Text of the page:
Yaya Jammeh has revealed that Ghanaian-born former Gambian Chief Justice, Mabel Agyemang, is seeking refuge at an unidentified embassy, following the recent termination of her contract.
Jammeh described the unidentified embassy protecting the former Chief Justice as “an embassy whose country is hostile to our country”.
No explanation was given as to why the Chief Justice was dismissed.
However, during the swearing-in of the newly appointed Pakistani-born Chief Justice, the startling revelation was made by the Gambian dictator that the former Chief Justice was “being hidden by a particular embassy”.
The question that is now in the minds of many Gambians and Ghanaian alike is what triggered this diplomatic stand-off between an increasingly hostile regime in the face of increasing international pressure over its poor human rights record.
Even though Jammeh did not level any criminal charge against the highly respected former Chief Justice, Jammeh implied, during a televised lecture carried by the government-controlled television and radio stations that she is a “thief and a criminal”.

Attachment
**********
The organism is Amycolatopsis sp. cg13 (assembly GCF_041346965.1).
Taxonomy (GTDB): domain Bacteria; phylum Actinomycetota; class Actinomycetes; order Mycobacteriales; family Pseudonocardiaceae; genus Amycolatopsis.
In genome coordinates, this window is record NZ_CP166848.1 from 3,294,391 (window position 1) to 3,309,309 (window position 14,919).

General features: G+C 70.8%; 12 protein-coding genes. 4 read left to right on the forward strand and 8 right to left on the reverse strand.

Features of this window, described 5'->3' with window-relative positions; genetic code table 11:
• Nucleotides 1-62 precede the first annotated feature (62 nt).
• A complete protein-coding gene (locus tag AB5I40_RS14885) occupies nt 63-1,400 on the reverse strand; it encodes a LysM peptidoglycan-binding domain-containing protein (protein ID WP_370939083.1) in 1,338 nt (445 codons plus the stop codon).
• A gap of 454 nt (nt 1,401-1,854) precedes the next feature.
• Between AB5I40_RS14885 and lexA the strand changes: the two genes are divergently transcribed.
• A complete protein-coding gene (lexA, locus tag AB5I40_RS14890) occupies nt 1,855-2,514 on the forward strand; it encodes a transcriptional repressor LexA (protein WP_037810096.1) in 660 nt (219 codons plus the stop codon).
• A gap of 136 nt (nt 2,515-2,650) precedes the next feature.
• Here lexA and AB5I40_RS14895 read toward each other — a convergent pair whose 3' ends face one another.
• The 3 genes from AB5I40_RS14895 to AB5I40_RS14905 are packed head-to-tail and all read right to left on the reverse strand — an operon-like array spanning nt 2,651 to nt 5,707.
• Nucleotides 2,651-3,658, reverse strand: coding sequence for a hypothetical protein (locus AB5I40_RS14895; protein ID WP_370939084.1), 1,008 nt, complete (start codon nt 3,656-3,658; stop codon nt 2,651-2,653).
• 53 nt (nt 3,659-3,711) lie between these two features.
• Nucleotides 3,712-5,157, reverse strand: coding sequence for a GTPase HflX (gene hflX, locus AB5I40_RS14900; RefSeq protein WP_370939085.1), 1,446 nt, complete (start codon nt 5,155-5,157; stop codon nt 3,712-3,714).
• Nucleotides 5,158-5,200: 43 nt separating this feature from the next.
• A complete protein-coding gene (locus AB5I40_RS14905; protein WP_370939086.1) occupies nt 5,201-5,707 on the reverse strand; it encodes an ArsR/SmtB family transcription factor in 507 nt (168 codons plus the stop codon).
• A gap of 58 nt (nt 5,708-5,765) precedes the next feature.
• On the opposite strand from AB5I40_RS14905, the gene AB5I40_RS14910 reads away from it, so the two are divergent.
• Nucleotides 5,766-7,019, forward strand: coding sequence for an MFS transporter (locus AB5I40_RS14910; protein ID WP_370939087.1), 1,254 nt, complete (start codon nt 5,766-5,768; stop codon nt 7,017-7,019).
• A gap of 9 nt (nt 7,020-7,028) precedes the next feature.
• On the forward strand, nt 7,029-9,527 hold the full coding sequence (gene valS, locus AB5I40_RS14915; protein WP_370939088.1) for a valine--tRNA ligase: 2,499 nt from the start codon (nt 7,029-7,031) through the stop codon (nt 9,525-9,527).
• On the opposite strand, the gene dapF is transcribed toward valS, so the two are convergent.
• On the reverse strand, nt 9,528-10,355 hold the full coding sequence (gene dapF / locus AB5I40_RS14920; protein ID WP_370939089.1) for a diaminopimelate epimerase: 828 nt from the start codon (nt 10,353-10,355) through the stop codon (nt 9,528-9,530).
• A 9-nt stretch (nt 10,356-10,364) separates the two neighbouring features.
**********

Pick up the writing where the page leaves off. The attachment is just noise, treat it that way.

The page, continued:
His rationale for levelling such a brazen and malicious accusation is because she ‘disappeared’ after she was informed of the decision to dismiss her.
According to the Gambian dictator, even though her salary was being paid by the Gambian government, she was “taking orders from elsewhere… a hostile embassy”.
Jammeh claimed that his regime knows where she is and they “will deal with the embassy concerned” in the end.
Jammeh’s rambling speech did not deviate from his usual style, accusing the West of being hostile to his regime – a tirade of historical revisionism with the spurious claim of 400 years of British colonialism that has become his latest tactic, designed to distract attention from an increasing irate and dissatisfied populace who are faced with the worst economic crisis in post-Independent Gambia.
The diplomatic fall-out from the incident is uncertain, given the unpredictable and erratic nature of Jammeh’s behaviour.
What is certain is that a safe passage will be secured for the former Chief Justice because Ghana and her many Western friends will see to that.
Meanwhile, the diplomatic isolation of the worst dictatorship in Africa continues.